Since, however, Ya’akov had not completed the refinement (i.e., as of yet, he had not come to “my lord [Esav] in Seir”), he was not able to appreciate the full dimension of [spiritual] prosperity in this world. To enable him to do so, he became beset with the difficulties resulting from the sale of Yosef [Joseph], which ultimately led him to descend to Egypt. Ya’akov’s continued progress in those years and the refinement of [ancient] Egypt — which is connected with the transformation of the lowest aspects of existence — which he accomplished allowed him to enjoy true [spiritual] prosperity there.

The refinement which Ya’akov did not complete was left for his descendants. [This] service in the present [will] prepare the world for the revelation of G-d’s sovereignty. [Through] our service in the present generation, spreading the wellsprings of Chassidic teachings outward, [we have reached the phase of Iram]. [2] Esav’s power will be used to collect the treasures of the world and present them [to Moshiach].

All that is necessary is, to quote the Rambam [in Mishneh Torah, Laws of Repentance], to perform one good deed, and thus, “tilt the balance of the entire world to good and bring deliverance and salvation.” This is particularly true in light of the statement of the Previous Rebbe [Rabbi Joseph Issac Schneersohn (1880-1950)] — which was made years ago — that all that is necessary is to polish the buttons and to “stand ready and prepared” to greet Moshiach.

This should arouse great happiness and inspiration to increase study of Torah and, in particular, the inner dimensions of Torah as revealed in the Chabad Chassidic teachings. In this form, it can be studied together with the [previously] revealed aspects of Torah law, and they can be appreciated as two dimensions of “the perfect Torah.”

What is the practical lesson for us?

This study should lead to deed, an increase in the performance of the commandments with care and beauty, and an increase in one’s efforts to motivate others to similar activities, spreading Yiddishkeit and Chassidic teachings throughout the world. The above is particularly relevant in the month of Kislev [which concludes with Hanukkah], which shares a special connection with the revelation of the inner dimensions of Torah.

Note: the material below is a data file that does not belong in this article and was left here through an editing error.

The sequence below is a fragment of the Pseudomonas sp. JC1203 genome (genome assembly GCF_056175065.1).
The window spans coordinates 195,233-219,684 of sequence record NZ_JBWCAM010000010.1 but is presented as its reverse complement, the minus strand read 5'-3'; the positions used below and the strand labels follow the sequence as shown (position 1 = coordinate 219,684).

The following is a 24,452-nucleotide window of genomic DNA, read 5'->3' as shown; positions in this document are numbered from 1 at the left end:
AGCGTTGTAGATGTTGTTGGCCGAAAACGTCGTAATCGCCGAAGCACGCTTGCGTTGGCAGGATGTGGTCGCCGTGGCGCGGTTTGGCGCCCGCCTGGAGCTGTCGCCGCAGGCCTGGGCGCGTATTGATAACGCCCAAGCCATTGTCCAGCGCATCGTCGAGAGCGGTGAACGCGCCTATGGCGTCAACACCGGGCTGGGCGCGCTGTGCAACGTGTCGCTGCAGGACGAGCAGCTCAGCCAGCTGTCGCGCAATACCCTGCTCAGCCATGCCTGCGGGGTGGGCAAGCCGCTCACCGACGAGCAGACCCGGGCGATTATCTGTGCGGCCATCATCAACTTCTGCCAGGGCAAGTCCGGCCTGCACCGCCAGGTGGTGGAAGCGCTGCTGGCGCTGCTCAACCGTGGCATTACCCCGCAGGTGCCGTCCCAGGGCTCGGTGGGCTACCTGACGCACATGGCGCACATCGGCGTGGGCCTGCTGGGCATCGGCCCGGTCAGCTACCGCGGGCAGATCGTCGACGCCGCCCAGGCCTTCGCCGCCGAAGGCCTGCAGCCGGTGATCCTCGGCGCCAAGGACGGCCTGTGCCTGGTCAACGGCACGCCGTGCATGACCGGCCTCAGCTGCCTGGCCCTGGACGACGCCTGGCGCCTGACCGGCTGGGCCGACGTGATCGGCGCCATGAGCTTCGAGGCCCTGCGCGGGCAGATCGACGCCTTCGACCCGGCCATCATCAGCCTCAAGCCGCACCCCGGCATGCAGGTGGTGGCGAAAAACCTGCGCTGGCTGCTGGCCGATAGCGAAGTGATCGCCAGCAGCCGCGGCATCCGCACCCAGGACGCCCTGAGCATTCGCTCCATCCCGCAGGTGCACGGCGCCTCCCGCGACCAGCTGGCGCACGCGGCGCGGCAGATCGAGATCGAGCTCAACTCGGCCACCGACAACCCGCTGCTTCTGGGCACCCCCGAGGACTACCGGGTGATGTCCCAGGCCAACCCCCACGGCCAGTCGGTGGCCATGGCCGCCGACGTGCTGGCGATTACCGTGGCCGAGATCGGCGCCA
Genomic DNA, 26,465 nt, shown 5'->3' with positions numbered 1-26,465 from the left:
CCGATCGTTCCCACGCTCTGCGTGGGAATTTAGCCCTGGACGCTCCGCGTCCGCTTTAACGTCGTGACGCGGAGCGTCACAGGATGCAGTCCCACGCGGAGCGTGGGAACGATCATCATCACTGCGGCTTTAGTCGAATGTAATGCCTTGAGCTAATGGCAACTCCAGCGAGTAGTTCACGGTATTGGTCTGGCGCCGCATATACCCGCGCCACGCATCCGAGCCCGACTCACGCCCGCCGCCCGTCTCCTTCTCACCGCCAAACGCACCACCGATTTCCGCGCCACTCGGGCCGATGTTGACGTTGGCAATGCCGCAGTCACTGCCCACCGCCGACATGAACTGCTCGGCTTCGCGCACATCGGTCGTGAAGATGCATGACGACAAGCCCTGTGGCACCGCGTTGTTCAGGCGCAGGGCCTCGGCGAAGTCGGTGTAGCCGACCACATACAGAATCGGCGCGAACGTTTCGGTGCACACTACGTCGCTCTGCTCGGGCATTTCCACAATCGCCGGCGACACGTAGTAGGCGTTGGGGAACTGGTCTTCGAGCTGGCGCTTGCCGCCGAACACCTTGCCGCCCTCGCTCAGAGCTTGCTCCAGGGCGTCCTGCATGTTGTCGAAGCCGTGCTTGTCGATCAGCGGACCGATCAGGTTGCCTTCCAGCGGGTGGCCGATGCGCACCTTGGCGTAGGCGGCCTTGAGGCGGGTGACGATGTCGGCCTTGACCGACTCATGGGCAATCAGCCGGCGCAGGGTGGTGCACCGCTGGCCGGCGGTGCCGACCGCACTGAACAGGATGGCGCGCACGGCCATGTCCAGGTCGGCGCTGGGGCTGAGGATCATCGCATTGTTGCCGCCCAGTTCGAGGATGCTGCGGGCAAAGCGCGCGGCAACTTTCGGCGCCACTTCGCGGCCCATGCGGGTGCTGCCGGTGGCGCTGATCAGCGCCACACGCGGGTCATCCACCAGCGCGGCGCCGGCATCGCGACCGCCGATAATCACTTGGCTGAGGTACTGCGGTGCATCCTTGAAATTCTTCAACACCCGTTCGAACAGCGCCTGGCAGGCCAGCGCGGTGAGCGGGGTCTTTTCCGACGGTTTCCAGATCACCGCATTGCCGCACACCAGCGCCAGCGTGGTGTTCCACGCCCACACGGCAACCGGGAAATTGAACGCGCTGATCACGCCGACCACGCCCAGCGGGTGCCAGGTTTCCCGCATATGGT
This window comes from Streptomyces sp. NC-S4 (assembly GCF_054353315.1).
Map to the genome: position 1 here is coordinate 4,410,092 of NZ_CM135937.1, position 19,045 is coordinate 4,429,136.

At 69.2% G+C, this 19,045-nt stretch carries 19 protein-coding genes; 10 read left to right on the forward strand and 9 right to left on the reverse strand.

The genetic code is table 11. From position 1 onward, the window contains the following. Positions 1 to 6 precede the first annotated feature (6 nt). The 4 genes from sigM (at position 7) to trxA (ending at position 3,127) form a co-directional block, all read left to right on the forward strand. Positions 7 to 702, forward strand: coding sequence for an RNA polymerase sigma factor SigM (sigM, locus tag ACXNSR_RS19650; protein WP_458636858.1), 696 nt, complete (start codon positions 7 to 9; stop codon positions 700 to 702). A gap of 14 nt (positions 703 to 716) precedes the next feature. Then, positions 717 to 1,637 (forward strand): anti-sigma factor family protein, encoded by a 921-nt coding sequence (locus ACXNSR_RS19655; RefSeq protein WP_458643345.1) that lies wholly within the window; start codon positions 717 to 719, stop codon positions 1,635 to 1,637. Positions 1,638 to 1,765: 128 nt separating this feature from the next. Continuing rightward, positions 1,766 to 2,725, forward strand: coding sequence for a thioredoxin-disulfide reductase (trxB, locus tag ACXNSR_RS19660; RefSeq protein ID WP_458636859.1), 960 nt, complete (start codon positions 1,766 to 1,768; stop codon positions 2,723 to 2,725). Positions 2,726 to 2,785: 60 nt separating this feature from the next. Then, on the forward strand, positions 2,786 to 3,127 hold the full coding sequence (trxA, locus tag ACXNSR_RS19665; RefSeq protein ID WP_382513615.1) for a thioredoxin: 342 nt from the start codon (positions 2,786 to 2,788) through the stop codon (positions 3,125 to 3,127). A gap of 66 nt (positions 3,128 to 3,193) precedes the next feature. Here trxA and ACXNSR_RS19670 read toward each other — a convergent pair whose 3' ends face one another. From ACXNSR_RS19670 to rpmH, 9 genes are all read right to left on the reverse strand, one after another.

This is evident, since it includes the Festivals of redemption: the 10th and the 19th of Kislev [when the Mittler Rebbe (Rabbi Dovber, 1778-1827) and his father the Alter Rebbe (1745-1812), respectively, were redeemed from imprisonment in Russia on false charges], and the 9th of Kislev (the Mittler Rebbe’s birthday and day of passing).

May these activities lead to the coming of Moshiach … and the revelation — in a full and complete manner — of G-d’s sovereignty throughout the world.


[1]. “Rome” in Hebrew means “majesty.” Similarly, Magdiel can be interpreted to mean, “Who has been made great by G-d.” I.e., Rome is a power whom G-d granted greatness to.

[2]. Magdiel is not the final “lord” of Esav mentioned in the Torah. Iram is, which can be interpreted as a second stage in the rule of Rome. First, Rome will become “greater.” Then, the Roman authority will be used “to collect (related to the root of the name Iram) treasuries for Moshiach.”

[3] This is according to the explanation by the Baal Shem Tov, that creation is an ongoing process and at every moment, all entities are being brought into existence anew.

[4]. A supposition to this effect exists within Torah, indicating that this perspective has eternal significance, since every concept mentioned in the Oral [Torah] as well as the Written Law – even one which is later refuted – is eternal.

[5]. This parallels the fall and elevation of the Divine sparks of Tohu mentioned previously. In contrast, teshuvah which is not connected with [repentance for] sin relates to the realm of Tikkun which is, on a revealed level, below the realm of Tohu.

[6]. G-d’s Essence transcends Tohu and Tikkun.

[7]. In Midrashic terminology: Ya’akov sent the angels he saw in Machanayim [where he camped] as emissaries to Esav. When describing this vision of the angels, the Torah uses the term vayifgu. Pegi’a, the root of that word, connotes “prayer.” I.e., the angels prayed that Ya’akov would use them for this purpose.

[8]. Ultimately, the Russian government assisted in the Alter Rebbe’s redemption. This transformation relates to our Sages’ interpretation of the verse, “He redeemed my soul in peace because the many were with me” [Psalms 45:19]. Our Sages explain, “Even the soldiers of Absolom prayed for David’s success.”